May 7, 2019 by Jason Contant
Editor’s Note: This story has been edited to include additional comments.
Is damage from a sinkhole covered under a standard homeowner’s policy?
“Earth movement” is typically excluded under a standard policy, but an earthquake endorsement may provide coverage.
The issue came to light recently following media reports that a family that lost its home to a sinkhole in Falmouth, N.S. was planning legal against their insurance company because it wouldn’t cover the cost of the home. CBC reported Apr. 21 that the homeowner and her daughter were home the morning the sinkhole opened up under their house on Sept. 3, 2017.
An investigation determined that the house collapsed because of “movement of earth,” an exclusion in their policy. It is unclear if the homeowner purchased an endorsement. The homeowner told CBC they are hoping to recover the value of the home, as well as purchases made following the collapse.
“Sinkhole is covered under earth movement, which is typically coverage that you would get if you have an earthquake endorsement,” Pete Karageorgos, director of consumer and industry relations for Ontario with the Insurance Bureau of Canada (IBC), told Canadian Underwriter Monday. “Landslides, sinkholes and earthquakes are all part of that earthquake endorsement. If you have a standard home insurance policy, they wouldn’t be covered.”
He was speaking about the issue in general and not to the specific case in question.
As an industry, it’s important to know that “earthquake is more than just when the earth shakes,” Karageorgos added.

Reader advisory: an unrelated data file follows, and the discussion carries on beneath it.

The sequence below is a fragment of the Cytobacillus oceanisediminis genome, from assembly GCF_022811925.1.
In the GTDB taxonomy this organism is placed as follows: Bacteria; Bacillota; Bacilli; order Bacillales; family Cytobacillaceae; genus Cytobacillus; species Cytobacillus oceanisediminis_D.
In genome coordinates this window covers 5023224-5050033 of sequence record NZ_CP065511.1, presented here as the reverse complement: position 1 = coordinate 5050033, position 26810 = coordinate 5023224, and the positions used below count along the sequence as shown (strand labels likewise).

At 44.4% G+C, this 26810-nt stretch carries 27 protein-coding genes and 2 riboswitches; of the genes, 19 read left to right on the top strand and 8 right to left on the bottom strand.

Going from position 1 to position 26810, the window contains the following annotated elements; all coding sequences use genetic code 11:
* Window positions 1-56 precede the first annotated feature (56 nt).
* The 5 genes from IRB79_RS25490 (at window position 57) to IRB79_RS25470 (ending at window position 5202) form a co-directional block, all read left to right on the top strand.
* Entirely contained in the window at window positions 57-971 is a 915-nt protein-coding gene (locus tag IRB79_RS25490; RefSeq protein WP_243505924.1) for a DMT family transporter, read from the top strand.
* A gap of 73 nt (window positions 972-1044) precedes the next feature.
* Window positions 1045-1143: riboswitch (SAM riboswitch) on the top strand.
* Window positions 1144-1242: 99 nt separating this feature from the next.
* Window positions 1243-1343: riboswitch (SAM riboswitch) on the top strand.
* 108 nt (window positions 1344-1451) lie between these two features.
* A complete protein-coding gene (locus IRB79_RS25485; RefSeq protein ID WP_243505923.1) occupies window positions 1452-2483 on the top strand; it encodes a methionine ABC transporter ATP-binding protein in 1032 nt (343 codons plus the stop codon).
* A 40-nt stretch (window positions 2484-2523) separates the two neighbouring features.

The insurer in this case, Wawanesa Mutual Insurance Company, told Canadian Underwriter Thursday that it does not publicly comment on the specifics of any claim or discuss matters currently under dispute to protect the interests and privacy of its policyholders. However, it said insurers offer very similar earthquake endorsements aligned to an advisory from IBC. The endorsement of Wawanesa’s endorsement is as follows: “earthquake shall include snowslide and landslide occurring concurrently with and resulting from an earthquake shock and other natural or man-made earth movements resulting from mining or fracking operations.”
Wawanesa said this endorsement is offered because personal property policies in Canada, similar to the IBC advisory wording and theirs, exclude damages as follows: “caused directly or indirectly, in whole or in part by snowslide, earthquake, landslide or any other earth movement, regardless of any other cause or event that contributes concurrently or in any sequence to the loss or damage.”